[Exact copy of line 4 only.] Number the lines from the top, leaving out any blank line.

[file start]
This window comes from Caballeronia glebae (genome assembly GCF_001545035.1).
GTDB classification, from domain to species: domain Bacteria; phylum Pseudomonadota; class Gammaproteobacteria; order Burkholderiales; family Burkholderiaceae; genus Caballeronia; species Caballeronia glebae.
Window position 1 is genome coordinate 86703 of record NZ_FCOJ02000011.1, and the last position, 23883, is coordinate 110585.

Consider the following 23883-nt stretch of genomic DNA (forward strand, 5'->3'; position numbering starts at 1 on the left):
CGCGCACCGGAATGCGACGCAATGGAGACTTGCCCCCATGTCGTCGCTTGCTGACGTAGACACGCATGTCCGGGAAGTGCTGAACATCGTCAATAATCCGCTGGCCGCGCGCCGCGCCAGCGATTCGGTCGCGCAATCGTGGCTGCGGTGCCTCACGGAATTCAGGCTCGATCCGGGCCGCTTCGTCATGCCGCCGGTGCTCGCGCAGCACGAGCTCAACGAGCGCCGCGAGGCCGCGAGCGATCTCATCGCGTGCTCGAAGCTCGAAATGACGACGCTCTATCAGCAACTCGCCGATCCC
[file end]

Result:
Consider the following 23883-nt stretch of genomic DNA (forward strand, 5'->3'; position numbering starts at 1 on the left):